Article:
Flame and Stuxnet Link Confirmed

News Article - Tuesday, 19 June 2012 11:31

By: Kerry Butters Category: Security

Security experts working on recently discovered worm, Flame, have confirmed that developers responsible for the malware worked with Stuxnet authors in the early stages of each threat's development.

"What we have found is very strong evidence that Stuxnet/Duqu and Flame cyber-weapons are connected," Kaspersky said.

It seems that there is evidence to suggest that the malware creators cooperated with each other "at least once” during the time that the cyber-attack software was developed. This is evident due to the source code that has obviously been shared between Duqu, Stuxnet and Flame.

"The list includes the names of mutually exclusive objects, the algorithm used to decrypt strings, and the similar approaches to file naming," Kaspersky said.

Whilst Iran were quick to point the finger at Israel in the wake of the discovery of Flame, this has not been proven and a recent NYT investigation has suggested that the US is most likely to be responsible for Stuxnet, possibly in cooperation with Israel and under the orders of President Obama.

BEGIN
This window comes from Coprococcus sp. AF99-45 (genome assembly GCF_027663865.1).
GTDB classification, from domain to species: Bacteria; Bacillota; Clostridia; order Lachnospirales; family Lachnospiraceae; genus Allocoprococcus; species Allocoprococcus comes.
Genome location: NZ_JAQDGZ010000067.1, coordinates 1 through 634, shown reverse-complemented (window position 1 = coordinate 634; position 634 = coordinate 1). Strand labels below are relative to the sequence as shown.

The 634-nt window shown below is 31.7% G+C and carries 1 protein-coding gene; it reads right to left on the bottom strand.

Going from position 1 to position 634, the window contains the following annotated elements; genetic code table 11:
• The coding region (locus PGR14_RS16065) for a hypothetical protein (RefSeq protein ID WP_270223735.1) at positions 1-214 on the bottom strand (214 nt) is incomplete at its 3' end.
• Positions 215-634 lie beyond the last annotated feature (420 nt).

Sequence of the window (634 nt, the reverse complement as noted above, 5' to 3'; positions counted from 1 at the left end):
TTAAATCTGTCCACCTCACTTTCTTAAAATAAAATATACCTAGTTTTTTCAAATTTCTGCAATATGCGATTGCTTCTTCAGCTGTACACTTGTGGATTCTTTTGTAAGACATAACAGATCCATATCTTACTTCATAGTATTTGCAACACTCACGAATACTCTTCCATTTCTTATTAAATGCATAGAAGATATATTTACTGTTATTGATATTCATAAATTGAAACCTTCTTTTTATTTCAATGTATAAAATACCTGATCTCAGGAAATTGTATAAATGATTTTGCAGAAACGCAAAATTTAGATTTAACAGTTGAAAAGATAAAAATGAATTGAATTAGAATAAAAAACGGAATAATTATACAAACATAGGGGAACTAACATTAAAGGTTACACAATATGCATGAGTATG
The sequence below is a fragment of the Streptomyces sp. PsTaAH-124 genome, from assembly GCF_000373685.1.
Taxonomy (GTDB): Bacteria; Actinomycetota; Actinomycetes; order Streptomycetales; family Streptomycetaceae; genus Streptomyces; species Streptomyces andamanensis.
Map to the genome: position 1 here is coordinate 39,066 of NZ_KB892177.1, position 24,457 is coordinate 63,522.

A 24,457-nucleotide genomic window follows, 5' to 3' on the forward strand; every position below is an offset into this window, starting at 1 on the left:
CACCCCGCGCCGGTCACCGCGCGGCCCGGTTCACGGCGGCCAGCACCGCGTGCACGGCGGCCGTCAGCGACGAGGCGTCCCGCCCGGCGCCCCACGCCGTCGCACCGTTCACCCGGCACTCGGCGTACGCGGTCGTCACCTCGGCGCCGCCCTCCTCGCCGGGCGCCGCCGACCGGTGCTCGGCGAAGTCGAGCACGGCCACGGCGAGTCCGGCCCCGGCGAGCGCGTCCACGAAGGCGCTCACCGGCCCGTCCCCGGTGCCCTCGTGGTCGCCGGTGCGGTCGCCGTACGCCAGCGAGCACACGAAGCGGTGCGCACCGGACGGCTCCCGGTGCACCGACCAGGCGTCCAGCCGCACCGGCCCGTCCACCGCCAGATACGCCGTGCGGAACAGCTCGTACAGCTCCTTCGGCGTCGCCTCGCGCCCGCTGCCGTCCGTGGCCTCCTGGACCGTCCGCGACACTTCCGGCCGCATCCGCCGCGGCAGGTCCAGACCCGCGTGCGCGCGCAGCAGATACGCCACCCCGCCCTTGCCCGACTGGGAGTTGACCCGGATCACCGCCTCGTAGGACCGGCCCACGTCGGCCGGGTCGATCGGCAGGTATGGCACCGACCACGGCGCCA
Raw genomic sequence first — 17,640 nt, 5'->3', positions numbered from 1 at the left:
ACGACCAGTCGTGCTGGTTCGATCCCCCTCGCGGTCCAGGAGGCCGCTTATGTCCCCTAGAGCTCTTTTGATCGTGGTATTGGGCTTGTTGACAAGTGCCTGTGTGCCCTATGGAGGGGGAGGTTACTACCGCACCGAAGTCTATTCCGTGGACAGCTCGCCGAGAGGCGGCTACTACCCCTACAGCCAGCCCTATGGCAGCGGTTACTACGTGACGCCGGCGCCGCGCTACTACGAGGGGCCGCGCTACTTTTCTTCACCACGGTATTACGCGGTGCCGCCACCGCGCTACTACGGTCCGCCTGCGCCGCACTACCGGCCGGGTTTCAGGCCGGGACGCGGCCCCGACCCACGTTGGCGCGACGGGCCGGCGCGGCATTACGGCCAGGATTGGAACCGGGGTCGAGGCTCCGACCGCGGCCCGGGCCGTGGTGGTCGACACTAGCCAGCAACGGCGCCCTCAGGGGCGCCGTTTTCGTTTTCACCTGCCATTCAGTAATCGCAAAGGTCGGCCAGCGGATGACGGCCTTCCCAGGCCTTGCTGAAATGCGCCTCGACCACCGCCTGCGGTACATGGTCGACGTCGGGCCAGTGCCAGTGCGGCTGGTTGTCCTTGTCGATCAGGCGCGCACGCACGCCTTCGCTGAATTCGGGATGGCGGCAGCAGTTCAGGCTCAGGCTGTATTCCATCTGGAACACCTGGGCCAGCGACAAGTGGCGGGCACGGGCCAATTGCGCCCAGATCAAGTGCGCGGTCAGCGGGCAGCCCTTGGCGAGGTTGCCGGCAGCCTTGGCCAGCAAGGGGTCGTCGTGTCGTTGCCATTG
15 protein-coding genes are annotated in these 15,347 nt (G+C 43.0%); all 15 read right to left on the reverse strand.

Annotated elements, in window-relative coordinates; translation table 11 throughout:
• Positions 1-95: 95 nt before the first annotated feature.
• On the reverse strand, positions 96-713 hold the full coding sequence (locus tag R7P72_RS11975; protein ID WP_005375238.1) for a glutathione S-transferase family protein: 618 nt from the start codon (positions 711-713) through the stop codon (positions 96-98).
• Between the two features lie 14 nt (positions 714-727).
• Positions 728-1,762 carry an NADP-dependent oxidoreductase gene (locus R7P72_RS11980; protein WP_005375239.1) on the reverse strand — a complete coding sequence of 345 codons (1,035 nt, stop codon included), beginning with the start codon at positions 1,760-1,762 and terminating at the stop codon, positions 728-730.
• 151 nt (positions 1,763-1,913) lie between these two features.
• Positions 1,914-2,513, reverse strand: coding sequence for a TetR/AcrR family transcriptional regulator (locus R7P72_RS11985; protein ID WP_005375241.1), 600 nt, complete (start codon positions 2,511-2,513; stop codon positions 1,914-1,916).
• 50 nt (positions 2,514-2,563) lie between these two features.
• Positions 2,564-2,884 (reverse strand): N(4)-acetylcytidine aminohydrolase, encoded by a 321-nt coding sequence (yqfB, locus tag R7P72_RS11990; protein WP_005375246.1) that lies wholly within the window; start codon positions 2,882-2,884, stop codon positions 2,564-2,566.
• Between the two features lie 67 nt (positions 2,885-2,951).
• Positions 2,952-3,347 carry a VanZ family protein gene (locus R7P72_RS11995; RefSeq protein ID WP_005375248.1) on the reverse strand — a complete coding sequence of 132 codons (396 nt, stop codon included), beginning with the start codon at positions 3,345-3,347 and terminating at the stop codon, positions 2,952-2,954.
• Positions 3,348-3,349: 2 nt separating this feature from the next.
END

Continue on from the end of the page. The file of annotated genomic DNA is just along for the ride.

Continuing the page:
However, the UN has dismissed the claim of alleged US involvement as nothing more than speculation. It's not thought that the same development team worked on all three threats, but rather that separate teams of malware authors shared information which has made it clear that parts of the same code, not seen elsewhere, was written by the same team.

The UN has since come forward and urged countries to find a resolution to this kind of issue to avoid the threat of "global cyberwar”.

"There is a risk of cyberwar - but it's not necessary. That's what we're trying to do: prevent. We're saying the best way to win a war is to avoid it in the first place," the UN's Dr Hamadoun Toure told the BBC.

"As the UN, of course we are interested in making sure there is a peaceful resolution, and a peaceful approach to this.”

"Our role is first to co-ordinate international efforts - not only sharing knowledge, but also training people, especially from developing countries because we want to avoid one country being a weak link in the whole process.

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